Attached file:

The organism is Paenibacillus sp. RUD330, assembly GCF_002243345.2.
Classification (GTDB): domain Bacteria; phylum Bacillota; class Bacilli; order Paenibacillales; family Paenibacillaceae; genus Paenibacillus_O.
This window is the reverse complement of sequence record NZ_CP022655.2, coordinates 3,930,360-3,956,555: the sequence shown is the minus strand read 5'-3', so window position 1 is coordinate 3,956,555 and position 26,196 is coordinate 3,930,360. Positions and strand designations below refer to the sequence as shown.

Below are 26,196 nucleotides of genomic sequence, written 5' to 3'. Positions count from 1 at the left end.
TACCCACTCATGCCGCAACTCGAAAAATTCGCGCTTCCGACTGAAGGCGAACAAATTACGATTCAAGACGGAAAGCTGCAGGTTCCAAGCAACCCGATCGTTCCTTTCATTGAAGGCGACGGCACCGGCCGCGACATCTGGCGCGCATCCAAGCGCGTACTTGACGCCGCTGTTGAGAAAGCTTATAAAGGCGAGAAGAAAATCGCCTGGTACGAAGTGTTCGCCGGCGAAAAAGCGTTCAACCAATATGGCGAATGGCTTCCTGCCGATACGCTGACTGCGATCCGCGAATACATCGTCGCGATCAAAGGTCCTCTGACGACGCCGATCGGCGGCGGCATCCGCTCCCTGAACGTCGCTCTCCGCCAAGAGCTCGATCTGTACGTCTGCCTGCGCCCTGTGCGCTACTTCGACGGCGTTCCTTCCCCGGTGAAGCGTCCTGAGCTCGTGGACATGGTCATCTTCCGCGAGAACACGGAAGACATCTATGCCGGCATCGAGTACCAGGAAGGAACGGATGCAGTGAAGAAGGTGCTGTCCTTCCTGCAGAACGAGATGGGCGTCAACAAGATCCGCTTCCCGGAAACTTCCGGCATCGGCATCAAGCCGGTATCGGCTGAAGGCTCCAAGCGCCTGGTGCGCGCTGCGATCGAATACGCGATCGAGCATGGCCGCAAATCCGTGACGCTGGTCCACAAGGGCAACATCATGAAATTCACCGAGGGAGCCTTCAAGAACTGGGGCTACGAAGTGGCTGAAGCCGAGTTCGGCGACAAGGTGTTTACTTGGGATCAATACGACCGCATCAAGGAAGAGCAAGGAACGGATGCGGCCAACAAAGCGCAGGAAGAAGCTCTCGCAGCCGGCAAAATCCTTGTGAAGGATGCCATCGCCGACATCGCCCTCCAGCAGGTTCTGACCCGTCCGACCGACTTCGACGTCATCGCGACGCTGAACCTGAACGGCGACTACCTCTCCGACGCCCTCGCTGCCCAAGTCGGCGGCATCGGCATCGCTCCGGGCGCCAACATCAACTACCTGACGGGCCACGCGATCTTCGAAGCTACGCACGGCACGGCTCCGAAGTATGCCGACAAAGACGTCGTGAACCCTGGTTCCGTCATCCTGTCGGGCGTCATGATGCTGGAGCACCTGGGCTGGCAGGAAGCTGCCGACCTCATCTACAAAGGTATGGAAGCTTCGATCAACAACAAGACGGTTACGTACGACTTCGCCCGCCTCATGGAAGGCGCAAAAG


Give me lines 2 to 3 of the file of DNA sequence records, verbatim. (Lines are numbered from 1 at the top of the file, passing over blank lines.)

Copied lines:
Classification (GTDB): domain Bacteria; phylum Bacillota; class Bacilli; order Paenibacillales; family Paenibacillaceae; genus Paenibacillus_O.
This window is the reverse complement of sequence record NZ_CP022655.2, coordinates 3,930,360-3,956,555: the sequence shown is the minus strand read 5'-3', so window position 1 is coordinate 3,956,555 and position 26,196 is coordinate 3,930,360. Positions and strand designations below refer to the sequence as shown.